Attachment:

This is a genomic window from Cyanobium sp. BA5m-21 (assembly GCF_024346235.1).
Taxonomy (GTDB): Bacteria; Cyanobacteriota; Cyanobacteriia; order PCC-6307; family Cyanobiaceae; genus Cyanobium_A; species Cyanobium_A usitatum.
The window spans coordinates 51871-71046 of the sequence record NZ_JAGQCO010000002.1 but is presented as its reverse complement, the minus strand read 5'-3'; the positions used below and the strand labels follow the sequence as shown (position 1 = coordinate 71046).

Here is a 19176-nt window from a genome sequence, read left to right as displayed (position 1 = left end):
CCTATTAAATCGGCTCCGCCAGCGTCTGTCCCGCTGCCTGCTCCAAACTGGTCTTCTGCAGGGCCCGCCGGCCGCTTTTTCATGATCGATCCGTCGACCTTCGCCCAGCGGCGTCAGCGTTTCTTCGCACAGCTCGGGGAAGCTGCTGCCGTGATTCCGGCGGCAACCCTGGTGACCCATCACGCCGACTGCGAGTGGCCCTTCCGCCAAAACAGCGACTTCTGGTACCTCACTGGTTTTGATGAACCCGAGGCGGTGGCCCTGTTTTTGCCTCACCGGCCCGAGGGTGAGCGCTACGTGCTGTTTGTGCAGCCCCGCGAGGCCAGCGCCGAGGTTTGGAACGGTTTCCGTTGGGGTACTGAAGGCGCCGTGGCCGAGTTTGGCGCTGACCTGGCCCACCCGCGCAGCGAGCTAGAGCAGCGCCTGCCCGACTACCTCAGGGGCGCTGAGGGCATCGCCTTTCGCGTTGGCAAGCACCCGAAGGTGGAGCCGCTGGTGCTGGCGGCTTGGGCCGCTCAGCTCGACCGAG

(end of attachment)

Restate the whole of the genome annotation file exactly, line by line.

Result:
This is a genomic window from Cyanobium sp. BA5m-21 (assembly GCF_024346235.1).
Taxonomy (GTDB): Bacteria; Cyanobacteriota; Cyanobacteriia; order PCC-6307; family Cyanobiaceae; genus Cyanobium_A; species Cyanobium_A usitatum.
The window spans coordinates 51871-71046 of the sequence record NZ_JAGQCO010000002.1 but is presented as its reverse complement, the minus strand read 5'-3'; the positions used below and the strand labels follow the sequence as shown (position 1 = coordinate 71046).

Here is a 19176-nt window from a genome sequence, read left to right as displayed (position 1 = left end):
CCTATTAAATCGGCTCCGCCAGCGTCTGTCCCGCTGCCTGCTCCAAACTGGTCTTCTGCAGGGCCCGCCGGCCGCTTTTTCATGATCGATCCGTCGACCTTCGCCCAGCGGCGTCAGCGTTTCTTCGCACAGCTCGGGGAAGCTGCTGCCGTGATTCCGGCGGCAACCCTGGTGACCCATCACGCCGACTGCGAGTGGCCCTTCCGCCAAAACAGCGACTTCTGGTACCTCACTGGTTTTGATGAACCCGAGGCGGTGGCCCTGTTTTTGCCTCACCGGCCCGAGGGTGAGCGCTACGTGCTGTTTGTGCAGCCCCGCGAGGCCAGCGCCGAGGTTTGGAACGGTTTCCGTTGGGGTACTGAAGGCGCCGTGGCCGAGTTTGGCGCTGACCTGGCCCACCCGCGCAGCGAGCTAGAGCAGCGCCTGCCCGACTACCTCAGGGGCGCTGAGGGCATCGCCTTTCGCGTTGGCAAGCACCCGAAGGTGGAGCCGCTGGTGCTGGCGGCTTGGGCCGCTCAGCTCGACCGAG